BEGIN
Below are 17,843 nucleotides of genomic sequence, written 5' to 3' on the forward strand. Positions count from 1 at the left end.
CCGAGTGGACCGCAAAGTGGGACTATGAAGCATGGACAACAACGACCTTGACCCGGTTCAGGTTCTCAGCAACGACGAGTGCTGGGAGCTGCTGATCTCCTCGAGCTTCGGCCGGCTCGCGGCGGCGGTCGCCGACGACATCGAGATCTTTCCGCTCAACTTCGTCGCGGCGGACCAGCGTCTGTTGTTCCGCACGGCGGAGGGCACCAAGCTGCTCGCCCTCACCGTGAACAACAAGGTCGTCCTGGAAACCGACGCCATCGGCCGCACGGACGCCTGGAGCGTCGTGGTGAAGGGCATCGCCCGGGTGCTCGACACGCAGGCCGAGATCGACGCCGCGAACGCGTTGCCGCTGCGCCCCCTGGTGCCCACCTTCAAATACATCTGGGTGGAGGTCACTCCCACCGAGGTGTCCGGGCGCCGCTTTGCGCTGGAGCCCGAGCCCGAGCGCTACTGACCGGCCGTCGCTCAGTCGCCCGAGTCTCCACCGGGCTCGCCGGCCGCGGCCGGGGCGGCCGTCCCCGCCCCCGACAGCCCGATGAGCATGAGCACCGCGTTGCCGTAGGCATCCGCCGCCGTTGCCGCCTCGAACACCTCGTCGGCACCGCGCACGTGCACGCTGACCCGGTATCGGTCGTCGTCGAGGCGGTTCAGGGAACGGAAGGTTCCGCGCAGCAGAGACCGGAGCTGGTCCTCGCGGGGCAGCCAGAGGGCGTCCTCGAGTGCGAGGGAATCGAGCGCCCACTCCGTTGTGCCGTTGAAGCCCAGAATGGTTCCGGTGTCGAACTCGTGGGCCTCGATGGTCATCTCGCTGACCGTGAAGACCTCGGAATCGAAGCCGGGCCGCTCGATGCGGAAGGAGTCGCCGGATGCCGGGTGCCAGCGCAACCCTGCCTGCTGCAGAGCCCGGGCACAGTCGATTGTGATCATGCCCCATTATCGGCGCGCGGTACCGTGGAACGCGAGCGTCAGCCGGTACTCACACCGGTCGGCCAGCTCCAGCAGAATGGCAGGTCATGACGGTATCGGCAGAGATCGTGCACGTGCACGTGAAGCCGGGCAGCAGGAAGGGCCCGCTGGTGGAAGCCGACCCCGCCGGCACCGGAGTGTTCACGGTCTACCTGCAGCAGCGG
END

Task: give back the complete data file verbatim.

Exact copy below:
Below are 17,843 nucleotides of genomic sequence, written 5' to 3' on the forward strand. Positions count from 1 at the left end.
CCGAGTGGACCGCAAAGTGGGACTATGAAGCATGGACAACAACGACCTTGACCCGGTTCAGGTTCTCAGCAACGACGAGTGCTGGGAGCTGCTGATCTCCTCGAGCTTCGGCCGGCTCGCGGCGGCGGTCGCCGACGACATCGAGATCTTTCCGCTCAACTTCGTCGCGGCGGACCAGCGTCTGTTGTTCCGCACGGCGGAGGGCACCAAGCTGCTCGCCCTCACCGTGAACAACAAGGTCGTCCTGGAAACCGACGCCATCGGCCGCACGGACGCCTGGAGCGTCGTGGTGAAGGGCATCGCCCGGGTGCTCGACACGCAGGCCGAGATCGACGCCGCGAACGCGTTGCCGCTGCGCCCCCTGGTGCCCACCTTCAAATACATCTGGGTGGAGGTCACTCCCACCGAGGTGTCCGGGCGCCGCTTTGCGCTGGAGCCCGAGCCCGAGCGCTACTGACCGGCCGTCGCTCAGTCGCCCGAGTCTCCACCGGGCTCGCCGGCCGCGGCCGGGGCGGCCGTCCCCGCCCCCGACAGCCCGATGAGCATGAGCACCGCGTTGCCGTAGGCATCCGCCGCCGTTGCCGCCTCGAACACCTCGTCGGCACCGCGCACGTGCACGCTGACCCGGTATCGGTCGTCGTCGAGGCGGTTCAGGGAACGGAAGGTTCCGCGCAGCAGAGACCGGAGCTGGTCCTCGCGGGGCAGCCAGAGGGCGTCCTCGAGTGCGAGGGAATCGAGCGCCCACTCCGTTGTGCCGTTGAAGCCCAGAATGGTTCCGGTGTCGAACTCGTGGGCCTCGATGGTCATCTCGCTGACCGTGAAGACCTCGGAATCGAAGCCGGGCCGCTCGATGCGGAAGGAGTCGCCGGATGCCGGGTGCCAGCGCAACCCTGCCTGCTGCAGAGCCCGGGCACAGTCGATTGTGATCATGCCCCATTATCGGCGCGCGGTACCGTGGAACGCGAGCGTCAGCCGGTACTCACACCGGTCGGCCAGCTCCAGCAGAATGGCAGGTCATGACGGTATCGGCAGAGATCGTGCACGTGCACGTGAAGCCGGGCAGCAGGAAGGGCCCGCTGGTGGAAGCCGACCCCGCCGGCACCGGAGTGTTCACGGTCTACCTGCAGCAGCGG